Mr Abhisit appeared together with Gen Anupong
Thailand's prime minister has threatened to retake a fortified encampment set up by anti-government protesters in the capital Bangkok.
But Abhisit Vejjajiva did not say when or how this would be done.
He was speaking on national television alongside the head of the Thai army, General Anupong Paojinda, in what correspondents say is a show of unity.
He has rejected an offer by "red-shirt" demonstrators to end protests if he dissolved parliament to hold elections.
"There will be a retaking of Ratchaprasong [protest site] but the process, the measure, how and when it will be done we cannot disclose because it depends on several things," Mr Abhisit said.
Rachel Harvey, BBC News, Bangkok
The prime minister said the solution to the current crisis must not create the precedent that intimidation will bring about political change.
Abhisit Vejjajiva said the Red Shirts' aim had gone beyond the dissolution of parliament - they were now talking about a New Thai Nation.
The protesters have at times described their actions as a class war pitting the rural poor and urban working class against an elite drawn from the upper ranks of the civil service, military and royal circles.
Fears are now growing that another confrontation may be looming in this increasingly bitter dispute.
"The main point now is not whether or not to disperse but how to solve the whole problem," he added.
General Paojinda added that the military would support government policy.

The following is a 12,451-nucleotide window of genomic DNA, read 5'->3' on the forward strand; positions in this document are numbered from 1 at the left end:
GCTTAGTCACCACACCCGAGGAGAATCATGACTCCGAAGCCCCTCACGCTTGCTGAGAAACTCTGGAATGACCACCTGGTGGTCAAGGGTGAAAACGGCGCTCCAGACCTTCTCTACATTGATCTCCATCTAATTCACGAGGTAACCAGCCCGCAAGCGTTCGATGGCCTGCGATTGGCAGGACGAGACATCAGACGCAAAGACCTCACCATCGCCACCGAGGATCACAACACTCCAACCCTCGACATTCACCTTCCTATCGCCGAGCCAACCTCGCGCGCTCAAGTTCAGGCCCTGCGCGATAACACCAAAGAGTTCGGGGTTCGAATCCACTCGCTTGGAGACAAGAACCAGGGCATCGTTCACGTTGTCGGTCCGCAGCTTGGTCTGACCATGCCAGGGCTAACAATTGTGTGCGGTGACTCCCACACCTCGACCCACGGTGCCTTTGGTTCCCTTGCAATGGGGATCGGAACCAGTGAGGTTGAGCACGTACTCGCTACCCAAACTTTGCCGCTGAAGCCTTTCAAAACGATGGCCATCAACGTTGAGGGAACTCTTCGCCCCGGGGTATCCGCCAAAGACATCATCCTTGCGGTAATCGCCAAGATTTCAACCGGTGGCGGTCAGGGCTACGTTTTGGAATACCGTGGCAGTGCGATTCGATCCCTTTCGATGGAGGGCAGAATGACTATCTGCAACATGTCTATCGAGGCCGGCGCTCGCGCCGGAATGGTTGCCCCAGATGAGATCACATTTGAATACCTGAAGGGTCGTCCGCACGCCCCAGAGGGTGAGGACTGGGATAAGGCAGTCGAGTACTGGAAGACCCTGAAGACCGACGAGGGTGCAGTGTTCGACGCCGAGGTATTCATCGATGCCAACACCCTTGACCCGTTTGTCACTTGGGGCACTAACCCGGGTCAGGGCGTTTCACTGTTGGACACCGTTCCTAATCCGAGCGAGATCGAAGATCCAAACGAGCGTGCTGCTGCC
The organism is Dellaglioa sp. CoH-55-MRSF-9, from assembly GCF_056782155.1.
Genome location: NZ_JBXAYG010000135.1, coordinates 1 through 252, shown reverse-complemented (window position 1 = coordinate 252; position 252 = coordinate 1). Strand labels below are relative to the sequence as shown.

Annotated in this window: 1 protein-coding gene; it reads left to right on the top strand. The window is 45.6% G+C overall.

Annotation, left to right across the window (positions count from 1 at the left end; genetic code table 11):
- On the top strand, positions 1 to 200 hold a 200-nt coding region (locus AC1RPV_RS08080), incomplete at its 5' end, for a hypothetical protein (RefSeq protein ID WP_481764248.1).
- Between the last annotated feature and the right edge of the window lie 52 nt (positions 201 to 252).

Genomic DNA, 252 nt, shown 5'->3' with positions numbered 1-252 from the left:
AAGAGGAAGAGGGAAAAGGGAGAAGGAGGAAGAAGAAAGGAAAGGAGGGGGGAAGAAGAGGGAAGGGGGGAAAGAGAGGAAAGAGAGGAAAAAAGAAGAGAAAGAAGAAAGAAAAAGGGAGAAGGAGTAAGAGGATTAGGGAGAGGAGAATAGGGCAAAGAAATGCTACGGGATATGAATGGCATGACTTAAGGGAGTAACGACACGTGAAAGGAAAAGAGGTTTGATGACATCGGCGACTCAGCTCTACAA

"If there is anything needed to bring back peace, well do it," he is quoted by the Associated Press news agency as saying.
But one protest leader was also quoted by the AP news agency as telling protestors after the broadcast that "we won't go home until we win."
Khwanchai Praipana is also reported to be urging supporters in provincial areas to stop security forces from being deployed to Bangkok.
On Friday, the red-shirts said they wanted parliament dissolved within 30 days, a change from previous calls for immediate dissolution.
They also called for an investigation into recent violence. Clashes two weeks ago with police left 25 people dead.
The red-shirts have been occupying parts of Bangkok for six weeks.
Many of the protesters are supporters of former Prime Minister Thaksin Shinawatra, who was ousted in a military coup in 2006.
They say Mr Abhisit's government is illegitimate because it came to power in 2008 by securing parliament's backing after the judiciary dissolved the previous pro-Thaksin government.
Their encampment, in Bangkok's shopping district, stretches south to the business district, where protesters have built large barricades.
A failed crackdown on 10 April left 25 people dead and hundreds injured. Since then tensions have risen steadily, with the Thai capital increasingly choked by the protests.
On Thursday, one person was killed and more than 80 injured in grenade attacks near their barricades.
The government said grenades launched from a southern corner of Bangkok's Lumpini Park, which is behind the red-shirts' main barricade, had caused the explosions.